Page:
State v. Goffney, 157 N.C. 624, 73 S.E. 162 (1911).

This case reached the North Carolina Supreme Court on appeal from Wilson County Superior Court.

In summary, the lower court convicted Sylvester Goffney of housebreaking. He appealed; the Supreme Court reversed the decision and dismissed the case.

Goffney appealed on three grounds, the first two of which were deemed without merit. The third: “It is contended by the learned counsel for defendant in a well-prepared brief that, upon the state’s evidence, no crime has been committed, and with this position we fully agree.”

George Barnes and Joe Barnes were partners in Barnes Brothers, a business that Goffney was alleged to have broken into. One of the Barneses testified: “I know the defendant, have known him for four years. He has been in my employ for several years, during which time I found him honest. He assisted me in my store and business a portion of the time. In consequence of statements made to me by Richard Farmer, a negro boy in my employ, I instructed Richard to induce [Goffney] to break in my store. On the night of July 7th Policeman Wynne, myself, and others watched the store, and about 12 o’clock we saw the defendant, Sylvester Goffney, and Richard Farmer go to the store, and saw defendant, Goffney, remove tacks holding a window pane, and remove the window, and enter the store. Richard Farmer immediately afterwards also entered the store through the same window. Policeman Wynne, myself, and others, who were watching the store, after firing pistols, entered the store, and arrested the defendant, Goffney, and required said Farmer to accompany us.” The only other witness corroborated Barnes.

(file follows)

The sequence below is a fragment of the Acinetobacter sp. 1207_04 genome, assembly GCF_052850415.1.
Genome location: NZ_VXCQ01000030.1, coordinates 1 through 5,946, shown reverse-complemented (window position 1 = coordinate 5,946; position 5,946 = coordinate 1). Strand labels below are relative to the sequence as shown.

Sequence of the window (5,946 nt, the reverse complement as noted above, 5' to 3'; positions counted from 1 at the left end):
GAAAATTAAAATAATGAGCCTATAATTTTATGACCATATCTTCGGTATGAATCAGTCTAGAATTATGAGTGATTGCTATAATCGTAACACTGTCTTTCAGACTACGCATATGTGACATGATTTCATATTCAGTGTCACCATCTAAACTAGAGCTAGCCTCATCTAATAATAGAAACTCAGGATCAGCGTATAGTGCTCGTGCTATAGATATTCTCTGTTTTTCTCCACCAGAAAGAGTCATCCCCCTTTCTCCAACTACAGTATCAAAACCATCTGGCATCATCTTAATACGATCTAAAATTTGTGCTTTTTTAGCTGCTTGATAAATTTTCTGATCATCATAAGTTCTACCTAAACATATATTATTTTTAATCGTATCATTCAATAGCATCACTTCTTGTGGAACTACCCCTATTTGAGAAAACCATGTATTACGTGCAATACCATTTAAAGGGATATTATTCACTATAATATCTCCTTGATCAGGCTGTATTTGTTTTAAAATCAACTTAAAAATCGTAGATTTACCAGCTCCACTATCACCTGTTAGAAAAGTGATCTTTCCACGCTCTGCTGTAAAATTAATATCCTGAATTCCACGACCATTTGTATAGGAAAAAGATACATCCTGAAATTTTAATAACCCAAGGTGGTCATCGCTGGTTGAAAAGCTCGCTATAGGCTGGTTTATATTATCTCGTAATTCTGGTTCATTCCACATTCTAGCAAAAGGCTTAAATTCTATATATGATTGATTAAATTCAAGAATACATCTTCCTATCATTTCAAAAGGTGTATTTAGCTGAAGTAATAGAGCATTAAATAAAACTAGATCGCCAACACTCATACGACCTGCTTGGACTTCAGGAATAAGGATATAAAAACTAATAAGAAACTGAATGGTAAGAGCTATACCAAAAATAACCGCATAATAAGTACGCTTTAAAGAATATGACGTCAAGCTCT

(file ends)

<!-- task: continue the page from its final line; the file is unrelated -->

The court’s determination: In the case at bar it appears that Barnes, the owner of the building entered, directed his servant Richard Farmer to induce the defendant to break in his (Barnes’) store; that the servant obeyed his orders, and that he and defendant entered the store together, and that Barnes was present watching them, and arrested defendant after he entered.

If it were possible to hold the defendant guilty of a felony under such circumstances, then Barnes could be likewise convicted of feloniously breaking and entering his own store, for he was present, aiding and abetting the entry of the defendant and induced him to enter. That would of course be a legal absurdity.

“Upon the facts in evidence, no crime was committed because the entry was with the consent and at the instance of the owner of the property. His honor should have directed a verdict of not guilty. Reversed, and proceeding dismissed.”

——

Here’s how the Wilson Daily Times reported the trial:

Wilson Daily Times, 11 July 1911.

A few interesting points from this account:

  • The Barnes Brothers operated a store in Samuel H. Vick‘s Odd Fellows building on East Nash Street “below the railroad.”
  • Sylvester Goffney had recently left their employ to go work for veterinarian Elijah L. Reid. The Barneses’ had regarded him as a trustworthy employee.